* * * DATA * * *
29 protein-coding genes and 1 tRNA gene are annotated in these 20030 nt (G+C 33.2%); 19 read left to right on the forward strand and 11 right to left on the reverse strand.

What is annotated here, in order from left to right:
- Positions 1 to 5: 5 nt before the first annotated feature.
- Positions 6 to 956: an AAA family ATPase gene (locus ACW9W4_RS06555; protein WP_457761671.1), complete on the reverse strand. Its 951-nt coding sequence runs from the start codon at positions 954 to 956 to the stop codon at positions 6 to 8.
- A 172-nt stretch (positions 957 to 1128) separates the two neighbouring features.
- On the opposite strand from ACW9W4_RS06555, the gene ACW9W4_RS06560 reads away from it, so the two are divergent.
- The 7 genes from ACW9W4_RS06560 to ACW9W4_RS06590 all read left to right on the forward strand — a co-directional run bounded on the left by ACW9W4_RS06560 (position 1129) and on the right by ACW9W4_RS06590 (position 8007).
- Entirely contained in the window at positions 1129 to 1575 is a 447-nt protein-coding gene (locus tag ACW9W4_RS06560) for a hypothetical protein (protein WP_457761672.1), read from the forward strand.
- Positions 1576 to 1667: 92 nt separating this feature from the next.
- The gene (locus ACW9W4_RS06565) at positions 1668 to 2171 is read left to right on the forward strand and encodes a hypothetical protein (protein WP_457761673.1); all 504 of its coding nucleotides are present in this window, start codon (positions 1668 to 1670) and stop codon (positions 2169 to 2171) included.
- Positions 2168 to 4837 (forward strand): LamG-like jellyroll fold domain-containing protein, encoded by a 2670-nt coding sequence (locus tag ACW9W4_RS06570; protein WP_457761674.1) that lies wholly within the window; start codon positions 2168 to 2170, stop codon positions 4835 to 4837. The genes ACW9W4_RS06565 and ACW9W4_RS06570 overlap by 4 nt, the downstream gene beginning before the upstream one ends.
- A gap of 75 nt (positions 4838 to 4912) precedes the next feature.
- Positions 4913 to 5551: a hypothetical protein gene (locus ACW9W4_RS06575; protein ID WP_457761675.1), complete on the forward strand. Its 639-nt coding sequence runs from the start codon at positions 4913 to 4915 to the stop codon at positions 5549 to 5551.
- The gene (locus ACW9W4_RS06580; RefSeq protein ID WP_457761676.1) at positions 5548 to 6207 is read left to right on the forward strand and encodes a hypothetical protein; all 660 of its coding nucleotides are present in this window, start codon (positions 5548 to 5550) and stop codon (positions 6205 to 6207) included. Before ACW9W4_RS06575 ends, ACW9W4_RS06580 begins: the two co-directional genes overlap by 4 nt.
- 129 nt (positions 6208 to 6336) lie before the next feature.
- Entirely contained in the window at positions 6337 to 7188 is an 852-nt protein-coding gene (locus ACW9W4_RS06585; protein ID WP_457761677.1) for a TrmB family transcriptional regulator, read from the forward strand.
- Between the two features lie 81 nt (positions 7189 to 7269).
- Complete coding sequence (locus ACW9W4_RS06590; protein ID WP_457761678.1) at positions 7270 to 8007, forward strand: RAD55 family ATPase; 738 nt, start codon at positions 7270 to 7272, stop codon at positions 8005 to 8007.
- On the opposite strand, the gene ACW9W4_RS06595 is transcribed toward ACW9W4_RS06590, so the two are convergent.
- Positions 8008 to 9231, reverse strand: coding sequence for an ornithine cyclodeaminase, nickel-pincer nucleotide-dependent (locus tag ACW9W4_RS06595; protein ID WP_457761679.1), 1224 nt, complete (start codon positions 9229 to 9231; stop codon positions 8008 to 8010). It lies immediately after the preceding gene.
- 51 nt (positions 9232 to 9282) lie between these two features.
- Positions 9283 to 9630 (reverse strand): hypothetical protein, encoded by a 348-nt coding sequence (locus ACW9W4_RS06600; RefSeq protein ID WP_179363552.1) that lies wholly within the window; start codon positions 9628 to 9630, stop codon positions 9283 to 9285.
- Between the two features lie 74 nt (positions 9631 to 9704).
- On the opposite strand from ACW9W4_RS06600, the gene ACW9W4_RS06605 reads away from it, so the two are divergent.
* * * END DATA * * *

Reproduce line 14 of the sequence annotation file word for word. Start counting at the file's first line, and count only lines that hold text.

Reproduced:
- The gene (locus ACW9W4_RS06580; RefSeq protein ID WP_457761676.1) at positions 5548 to 6207 is read left to right on the forward strand and encodes a hypothetical protein; all 660 of its coding nucleotides are present in this window, start codon (positions 5548 to 5550) and stop codon (positions 6205 to 6207) included. Before ACW9W4_RS06575 ends, ACW9W4_RS06580 begins: the two co-directional genes overlap by 4 nt.